Pronounced maternal effect on hybrid gene expression in Arabidopsis

Author(s): Videvall, E, Sletvold N, Hagenblad J, Ågren J, Hansson B


Understanding how hybridization influences phenotype is of major importance for evolutionary biology. Theoretically, phenotypic differences are expected to be controlled mainly by gene regulation, which can be environmentally or genetically determined. However, until recently it has been difficult to accurately measure expression levels and determine whether hybrid gene expression are caused by additive (intermediate expression levels between the parents), dominance (expression levels equal to one of the parents) or parental effects (gene expression similar to that of either the mother or the father). Here we use high throughput RNA-sequencing (Illumina) to test the different expression hypotheses and evaluate gene expression in hybrids between two differentiated populations of Arabidopsis lyrata. Our results showed (i) broad differential expression between populations (9573 significant genes) and (ii) a very strong maternal effect on hybrid gene expression (94.7% of genes followed the expression of the mother rather than the father plant). In plants, where seed dispersal is limited and the developing seedlings will experience similar environmental conditions as their mothers, such maternal effects are expected to be highly beneficial as they can facilitate local adaptation.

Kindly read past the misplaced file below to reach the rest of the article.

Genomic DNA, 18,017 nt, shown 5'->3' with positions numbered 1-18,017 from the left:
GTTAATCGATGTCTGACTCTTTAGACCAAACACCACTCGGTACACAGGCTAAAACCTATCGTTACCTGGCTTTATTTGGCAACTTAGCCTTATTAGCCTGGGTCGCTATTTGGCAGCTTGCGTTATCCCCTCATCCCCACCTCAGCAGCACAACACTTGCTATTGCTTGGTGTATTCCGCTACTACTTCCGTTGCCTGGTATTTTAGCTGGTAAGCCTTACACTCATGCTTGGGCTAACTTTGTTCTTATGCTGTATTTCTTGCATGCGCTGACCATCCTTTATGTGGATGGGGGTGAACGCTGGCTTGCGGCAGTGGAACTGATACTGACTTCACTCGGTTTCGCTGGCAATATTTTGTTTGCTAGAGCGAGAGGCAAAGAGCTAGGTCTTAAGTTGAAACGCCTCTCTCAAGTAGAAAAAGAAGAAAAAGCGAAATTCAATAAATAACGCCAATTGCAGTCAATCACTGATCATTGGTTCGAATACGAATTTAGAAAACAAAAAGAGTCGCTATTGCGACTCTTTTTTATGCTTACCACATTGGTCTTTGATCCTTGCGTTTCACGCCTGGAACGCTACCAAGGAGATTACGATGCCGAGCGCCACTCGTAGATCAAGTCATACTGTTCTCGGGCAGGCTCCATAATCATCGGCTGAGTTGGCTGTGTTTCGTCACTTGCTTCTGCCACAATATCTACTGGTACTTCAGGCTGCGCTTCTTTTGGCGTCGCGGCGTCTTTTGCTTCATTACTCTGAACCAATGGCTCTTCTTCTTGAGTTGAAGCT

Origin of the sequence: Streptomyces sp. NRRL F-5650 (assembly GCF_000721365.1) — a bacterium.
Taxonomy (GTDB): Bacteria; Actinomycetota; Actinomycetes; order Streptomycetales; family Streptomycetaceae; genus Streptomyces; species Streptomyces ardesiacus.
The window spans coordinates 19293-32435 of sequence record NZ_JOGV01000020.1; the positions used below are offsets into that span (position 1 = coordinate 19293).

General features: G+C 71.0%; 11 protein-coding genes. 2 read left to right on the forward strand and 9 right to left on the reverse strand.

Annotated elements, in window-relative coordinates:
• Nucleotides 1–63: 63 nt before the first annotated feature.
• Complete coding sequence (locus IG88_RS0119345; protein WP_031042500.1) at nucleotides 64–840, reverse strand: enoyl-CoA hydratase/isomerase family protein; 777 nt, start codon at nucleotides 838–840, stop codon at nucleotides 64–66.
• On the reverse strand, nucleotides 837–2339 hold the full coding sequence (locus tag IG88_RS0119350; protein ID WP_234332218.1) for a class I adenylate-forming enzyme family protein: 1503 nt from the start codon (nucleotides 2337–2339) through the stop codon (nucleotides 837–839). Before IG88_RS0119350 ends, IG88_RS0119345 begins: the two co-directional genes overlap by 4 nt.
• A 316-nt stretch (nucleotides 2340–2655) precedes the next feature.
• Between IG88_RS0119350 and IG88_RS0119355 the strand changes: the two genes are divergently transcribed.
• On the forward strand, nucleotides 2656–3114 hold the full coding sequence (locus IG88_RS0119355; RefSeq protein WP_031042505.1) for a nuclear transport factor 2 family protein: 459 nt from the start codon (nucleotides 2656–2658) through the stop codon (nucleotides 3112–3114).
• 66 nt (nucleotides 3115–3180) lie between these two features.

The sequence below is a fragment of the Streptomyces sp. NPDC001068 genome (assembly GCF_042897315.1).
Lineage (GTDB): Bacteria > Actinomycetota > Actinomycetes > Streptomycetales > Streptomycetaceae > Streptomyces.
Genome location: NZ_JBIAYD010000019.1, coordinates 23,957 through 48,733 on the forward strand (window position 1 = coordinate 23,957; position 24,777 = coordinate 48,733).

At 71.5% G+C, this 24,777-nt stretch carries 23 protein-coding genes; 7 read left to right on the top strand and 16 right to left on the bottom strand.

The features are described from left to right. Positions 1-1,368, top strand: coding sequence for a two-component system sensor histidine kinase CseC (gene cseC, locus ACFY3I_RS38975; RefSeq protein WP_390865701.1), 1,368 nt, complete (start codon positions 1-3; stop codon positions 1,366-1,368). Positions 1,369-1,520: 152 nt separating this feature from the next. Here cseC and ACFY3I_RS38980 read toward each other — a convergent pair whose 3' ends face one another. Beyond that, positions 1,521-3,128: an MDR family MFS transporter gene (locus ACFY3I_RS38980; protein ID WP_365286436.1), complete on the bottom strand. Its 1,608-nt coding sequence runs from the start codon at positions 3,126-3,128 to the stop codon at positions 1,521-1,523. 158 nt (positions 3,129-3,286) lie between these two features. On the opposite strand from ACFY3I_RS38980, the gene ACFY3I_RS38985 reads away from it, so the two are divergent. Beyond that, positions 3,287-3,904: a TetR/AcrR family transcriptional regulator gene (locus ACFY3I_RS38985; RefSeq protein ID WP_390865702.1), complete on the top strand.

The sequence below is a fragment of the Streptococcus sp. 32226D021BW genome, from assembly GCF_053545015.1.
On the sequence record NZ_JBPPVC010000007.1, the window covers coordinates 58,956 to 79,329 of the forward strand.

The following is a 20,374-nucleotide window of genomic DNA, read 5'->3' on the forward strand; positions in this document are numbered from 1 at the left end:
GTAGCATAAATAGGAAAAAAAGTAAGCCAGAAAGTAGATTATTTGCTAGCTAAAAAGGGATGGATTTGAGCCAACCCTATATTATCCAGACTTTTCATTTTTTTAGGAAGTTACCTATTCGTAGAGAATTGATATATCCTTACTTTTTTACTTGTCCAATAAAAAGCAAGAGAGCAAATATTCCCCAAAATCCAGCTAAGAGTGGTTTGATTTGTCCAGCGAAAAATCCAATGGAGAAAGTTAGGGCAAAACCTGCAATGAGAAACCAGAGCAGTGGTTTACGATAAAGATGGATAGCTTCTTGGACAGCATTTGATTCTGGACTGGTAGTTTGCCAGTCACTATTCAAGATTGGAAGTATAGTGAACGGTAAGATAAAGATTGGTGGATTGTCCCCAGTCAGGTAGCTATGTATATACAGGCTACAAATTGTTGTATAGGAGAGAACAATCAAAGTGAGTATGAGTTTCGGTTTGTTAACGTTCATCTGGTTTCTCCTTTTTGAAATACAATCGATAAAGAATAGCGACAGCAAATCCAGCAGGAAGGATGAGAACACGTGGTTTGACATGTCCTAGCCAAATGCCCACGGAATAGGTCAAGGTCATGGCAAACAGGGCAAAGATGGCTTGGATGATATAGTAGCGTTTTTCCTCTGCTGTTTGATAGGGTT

Timing of germination is expected to influence plant fitness strongly, because it determines not only the environmental conditions for the emerging seedling but also sets the context for all subsequent life stages. We studied the genomic architecture and adaptive significance of differentiation in seed dormancy and germination timing between two natural populations of the annual herb Arabidopsis thaliana located close to the geographic limits of the native range (northern Sweden and central Italy). With recombinant inbred lines (RILs) derived from a cross between the two focal populations, we mapped QTL for germination traits. First, seed dormancy was estimated for more than 400 RILs and the two parental lines using seeds that had matured in the greenhouse. Second, the timing of germination at the Swedish field site and seedling establishment at both field sites were documented for 220 RILs and the two parental lines using seeds matured at the respective field site and planted at the time of seed dispersal in spring. The Italian genotype produced seeds with a markedly stronger dormancy and germinated later at the Swedish field site than did the Swedish genotype. At both field sites, the local genotype outperformed the non-local genotype in terms of seedling establishment. In Italy, seed dormancy was positively correlated with RIL establishment success, while in Sweden this relationship was negative. Of the 11 QTL identified, one affected all three germination traits (dormancy, timing, establishment). This QTL had a huge effect size compared to the other detected QTL, and co-locates with the known dormancy gene DOG1. The results demonstrate that genetically based differences in seed dormancy are associated with differences in timing of germination and successful seedling establishment at the sites of the source populations, and thereby contribute to adaptive differentiation among natural populations of A. thaliana.